We are all overloaded with email these days, and more often than not, a short message from your boss is their way of giving you a quick “thumbs up” before moving to their next task — not them trying to send you a secret thumbs down about your worth as an employee. When you find yourself spiraling, reframe the focus from yourself to them. A dead giveaway that you’re in a negativity spiral is when you ask yourself questions centered on me: Why is my boss doing this to me?; Why does my boss hate me?; Why is my boss singling me out? You get the idea.
Instead, ask: What might be going on with them? When you shift your focus outward, you depersonalize the situation and build empathy by considering someone else’s experience and perspective. Remember what’s happening in their life probably has nothing to do with you.
If you keep getting your digital wires crossed, it might be worth having a conversation with your manager about establishing some lightweight communication norms on your team. This could include setting some guidelines about what kinds of communication makes sense over chat vs. email vs. video conference, or discussing how to best share your ideas when there is limited face time.
In these conversations, I’ve found it useful to frame my question in terms of efficiency, and then ask the other person for their preference. For example, you could say, “I want to make sure I’m communicating in a way that gets you what you need in order to make a decision. Is it more helpful for me to summarize my questions so that you can read them quickly, or do you prefer if I provide you with more context upfront?”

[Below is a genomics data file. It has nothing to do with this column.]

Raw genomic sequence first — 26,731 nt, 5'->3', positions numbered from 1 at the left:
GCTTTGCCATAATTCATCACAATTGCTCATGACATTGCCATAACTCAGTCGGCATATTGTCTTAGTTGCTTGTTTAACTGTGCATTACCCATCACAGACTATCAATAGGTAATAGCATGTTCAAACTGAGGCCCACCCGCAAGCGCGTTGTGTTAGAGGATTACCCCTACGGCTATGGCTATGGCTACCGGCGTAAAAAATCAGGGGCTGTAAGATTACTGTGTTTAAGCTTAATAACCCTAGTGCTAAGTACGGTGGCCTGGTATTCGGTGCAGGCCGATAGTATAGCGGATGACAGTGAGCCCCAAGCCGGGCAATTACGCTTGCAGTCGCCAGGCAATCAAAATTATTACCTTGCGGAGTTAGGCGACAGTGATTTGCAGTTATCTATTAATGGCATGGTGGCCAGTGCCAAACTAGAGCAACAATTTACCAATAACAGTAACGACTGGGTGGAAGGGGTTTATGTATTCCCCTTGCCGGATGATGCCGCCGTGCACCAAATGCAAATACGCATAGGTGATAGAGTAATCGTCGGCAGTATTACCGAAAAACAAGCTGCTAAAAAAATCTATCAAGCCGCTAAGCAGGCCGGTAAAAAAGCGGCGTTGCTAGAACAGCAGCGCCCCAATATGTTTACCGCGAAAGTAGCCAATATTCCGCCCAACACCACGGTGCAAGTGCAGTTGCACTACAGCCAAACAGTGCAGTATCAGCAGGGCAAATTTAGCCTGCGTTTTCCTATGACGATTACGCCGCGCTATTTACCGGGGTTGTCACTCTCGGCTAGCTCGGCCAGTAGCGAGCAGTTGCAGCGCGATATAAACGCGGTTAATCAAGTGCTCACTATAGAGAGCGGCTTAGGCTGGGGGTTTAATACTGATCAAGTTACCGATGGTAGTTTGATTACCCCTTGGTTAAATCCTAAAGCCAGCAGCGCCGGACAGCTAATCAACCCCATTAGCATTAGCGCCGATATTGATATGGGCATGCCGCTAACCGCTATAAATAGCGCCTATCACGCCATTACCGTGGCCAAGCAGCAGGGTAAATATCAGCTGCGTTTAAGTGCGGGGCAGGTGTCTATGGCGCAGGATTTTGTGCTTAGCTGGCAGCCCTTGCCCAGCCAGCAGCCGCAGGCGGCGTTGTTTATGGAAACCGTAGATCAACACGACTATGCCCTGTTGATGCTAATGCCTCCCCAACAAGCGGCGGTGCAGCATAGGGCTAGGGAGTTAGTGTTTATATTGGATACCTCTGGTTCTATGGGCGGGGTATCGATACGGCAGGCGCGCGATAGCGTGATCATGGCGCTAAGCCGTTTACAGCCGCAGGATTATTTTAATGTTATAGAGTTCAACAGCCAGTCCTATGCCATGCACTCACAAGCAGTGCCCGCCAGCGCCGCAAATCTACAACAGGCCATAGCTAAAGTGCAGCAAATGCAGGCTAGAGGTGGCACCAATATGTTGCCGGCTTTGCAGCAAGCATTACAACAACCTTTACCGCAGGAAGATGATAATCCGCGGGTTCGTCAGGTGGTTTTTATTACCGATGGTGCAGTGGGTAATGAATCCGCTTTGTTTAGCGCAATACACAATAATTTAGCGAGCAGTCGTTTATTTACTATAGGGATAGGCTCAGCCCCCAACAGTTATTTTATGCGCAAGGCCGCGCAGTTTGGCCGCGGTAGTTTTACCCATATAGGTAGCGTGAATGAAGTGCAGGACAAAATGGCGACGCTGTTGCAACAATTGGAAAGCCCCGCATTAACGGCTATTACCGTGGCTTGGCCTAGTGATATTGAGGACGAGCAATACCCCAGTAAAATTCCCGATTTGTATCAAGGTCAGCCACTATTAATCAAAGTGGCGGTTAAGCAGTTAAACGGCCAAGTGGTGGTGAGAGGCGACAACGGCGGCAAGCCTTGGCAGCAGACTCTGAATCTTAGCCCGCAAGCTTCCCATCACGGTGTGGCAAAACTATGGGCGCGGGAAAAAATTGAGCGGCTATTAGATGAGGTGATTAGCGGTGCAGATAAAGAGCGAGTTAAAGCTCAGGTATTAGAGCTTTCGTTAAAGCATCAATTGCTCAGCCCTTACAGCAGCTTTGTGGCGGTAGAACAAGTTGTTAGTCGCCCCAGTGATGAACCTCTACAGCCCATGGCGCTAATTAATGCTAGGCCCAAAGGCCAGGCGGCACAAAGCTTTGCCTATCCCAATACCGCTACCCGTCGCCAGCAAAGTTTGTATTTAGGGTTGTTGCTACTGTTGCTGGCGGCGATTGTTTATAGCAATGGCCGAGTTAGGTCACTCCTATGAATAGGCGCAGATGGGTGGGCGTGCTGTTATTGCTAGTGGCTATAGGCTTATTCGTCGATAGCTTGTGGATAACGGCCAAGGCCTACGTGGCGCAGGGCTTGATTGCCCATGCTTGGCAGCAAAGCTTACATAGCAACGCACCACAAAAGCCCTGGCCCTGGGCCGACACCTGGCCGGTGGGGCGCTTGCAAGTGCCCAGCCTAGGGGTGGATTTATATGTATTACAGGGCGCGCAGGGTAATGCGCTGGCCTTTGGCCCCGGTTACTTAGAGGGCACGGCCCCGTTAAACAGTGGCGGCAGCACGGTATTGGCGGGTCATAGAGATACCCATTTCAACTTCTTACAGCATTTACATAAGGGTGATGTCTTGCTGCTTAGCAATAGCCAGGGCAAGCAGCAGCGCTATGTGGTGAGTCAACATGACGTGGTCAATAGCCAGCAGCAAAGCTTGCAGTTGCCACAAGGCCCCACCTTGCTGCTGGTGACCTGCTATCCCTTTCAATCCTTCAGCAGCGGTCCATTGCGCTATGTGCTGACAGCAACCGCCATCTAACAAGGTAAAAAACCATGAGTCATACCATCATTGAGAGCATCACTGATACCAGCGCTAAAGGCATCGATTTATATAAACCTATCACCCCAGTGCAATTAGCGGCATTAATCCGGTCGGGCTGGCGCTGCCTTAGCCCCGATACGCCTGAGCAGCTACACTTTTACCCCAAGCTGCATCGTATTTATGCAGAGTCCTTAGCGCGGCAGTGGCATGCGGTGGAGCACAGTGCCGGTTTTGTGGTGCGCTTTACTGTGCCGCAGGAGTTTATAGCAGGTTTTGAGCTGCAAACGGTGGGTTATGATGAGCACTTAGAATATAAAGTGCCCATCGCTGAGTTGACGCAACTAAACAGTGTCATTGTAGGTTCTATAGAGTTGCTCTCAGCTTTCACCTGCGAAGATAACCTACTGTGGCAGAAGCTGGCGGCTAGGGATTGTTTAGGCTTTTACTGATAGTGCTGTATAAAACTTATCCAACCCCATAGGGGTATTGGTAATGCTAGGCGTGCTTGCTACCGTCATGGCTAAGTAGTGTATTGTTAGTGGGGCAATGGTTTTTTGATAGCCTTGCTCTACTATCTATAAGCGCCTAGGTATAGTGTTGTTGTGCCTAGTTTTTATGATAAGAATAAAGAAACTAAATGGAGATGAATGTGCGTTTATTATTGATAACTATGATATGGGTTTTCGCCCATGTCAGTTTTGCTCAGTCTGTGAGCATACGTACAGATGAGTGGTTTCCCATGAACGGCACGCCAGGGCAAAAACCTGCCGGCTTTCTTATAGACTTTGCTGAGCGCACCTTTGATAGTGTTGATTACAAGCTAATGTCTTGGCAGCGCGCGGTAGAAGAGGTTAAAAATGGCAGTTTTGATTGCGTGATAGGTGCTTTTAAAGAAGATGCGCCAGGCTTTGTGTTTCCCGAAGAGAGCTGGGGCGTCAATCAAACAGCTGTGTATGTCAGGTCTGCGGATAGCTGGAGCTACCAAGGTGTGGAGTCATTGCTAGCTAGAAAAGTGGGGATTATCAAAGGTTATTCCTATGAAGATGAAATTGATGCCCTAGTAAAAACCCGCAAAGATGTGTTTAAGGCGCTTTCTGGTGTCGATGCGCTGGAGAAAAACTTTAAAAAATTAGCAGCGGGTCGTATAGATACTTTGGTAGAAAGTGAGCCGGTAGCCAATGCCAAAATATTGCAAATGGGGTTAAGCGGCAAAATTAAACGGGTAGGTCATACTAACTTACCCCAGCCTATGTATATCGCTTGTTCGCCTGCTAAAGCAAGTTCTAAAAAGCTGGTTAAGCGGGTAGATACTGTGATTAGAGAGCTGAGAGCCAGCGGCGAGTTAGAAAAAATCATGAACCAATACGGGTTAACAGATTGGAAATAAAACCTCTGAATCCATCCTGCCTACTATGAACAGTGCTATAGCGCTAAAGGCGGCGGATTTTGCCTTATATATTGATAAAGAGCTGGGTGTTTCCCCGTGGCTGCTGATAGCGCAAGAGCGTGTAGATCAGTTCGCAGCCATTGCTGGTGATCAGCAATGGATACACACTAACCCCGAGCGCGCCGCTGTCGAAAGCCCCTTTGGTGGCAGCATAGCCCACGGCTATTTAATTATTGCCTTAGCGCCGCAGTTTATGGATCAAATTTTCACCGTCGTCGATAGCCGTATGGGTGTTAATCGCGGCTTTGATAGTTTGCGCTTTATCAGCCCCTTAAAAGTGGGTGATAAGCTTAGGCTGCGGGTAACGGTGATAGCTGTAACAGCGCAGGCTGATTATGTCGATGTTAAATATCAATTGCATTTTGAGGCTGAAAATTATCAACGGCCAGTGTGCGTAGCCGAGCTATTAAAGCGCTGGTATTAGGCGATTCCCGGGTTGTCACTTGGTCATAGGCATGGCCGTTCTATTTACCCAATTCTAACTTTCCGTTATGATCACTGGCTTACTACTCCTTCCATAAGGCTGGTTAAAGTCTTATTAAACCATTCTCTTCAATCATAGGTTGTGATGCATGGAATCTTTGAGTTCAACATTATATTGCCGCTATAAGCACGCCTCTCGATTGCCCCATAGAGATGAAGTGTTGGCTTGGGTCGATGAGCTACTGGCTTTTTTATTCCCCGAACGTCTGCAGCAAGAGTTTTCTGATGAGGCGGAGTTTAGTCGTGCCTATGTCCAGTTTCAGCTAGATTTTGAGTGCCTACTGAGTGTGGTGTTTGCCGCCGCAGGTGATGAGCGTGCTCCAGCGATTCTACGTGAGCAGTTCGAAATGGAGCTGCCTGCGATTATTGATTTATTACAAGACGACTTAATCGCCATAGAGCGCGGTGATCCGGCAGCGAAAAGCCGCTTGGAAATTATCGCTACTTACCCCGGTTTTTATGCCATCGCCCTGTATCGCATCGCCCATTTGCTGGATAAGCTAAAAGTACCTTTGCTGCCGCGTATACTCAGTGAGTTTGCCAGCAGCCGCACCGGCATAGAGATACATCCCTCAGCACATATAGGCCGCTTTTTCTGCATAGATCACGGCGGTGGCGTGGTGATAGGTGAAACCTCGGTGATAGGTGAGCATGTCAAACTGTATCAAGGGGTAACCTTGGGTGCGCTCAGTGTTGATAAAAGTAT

We all learned how invisible the elusive work/life boundary is once the pandemic hit. In the words of a viral Tweet from March 2020: ”You are not working from home; you are at your home during a crisis trying to work.” As we enter whatever this next phase ends up looking like, it’s important we think about our boundaries before they get stepped on.
If you’re just starting out in a role, it can be tempting to want to dive right in and set boundaries later, but once the boundary is gone, it’s like climbing Mt. Everest to get it back. This doesn’t mean you can’t crush it in a new role, it just means you need to be careful not to set an unsustainable expectation around your working hours or output.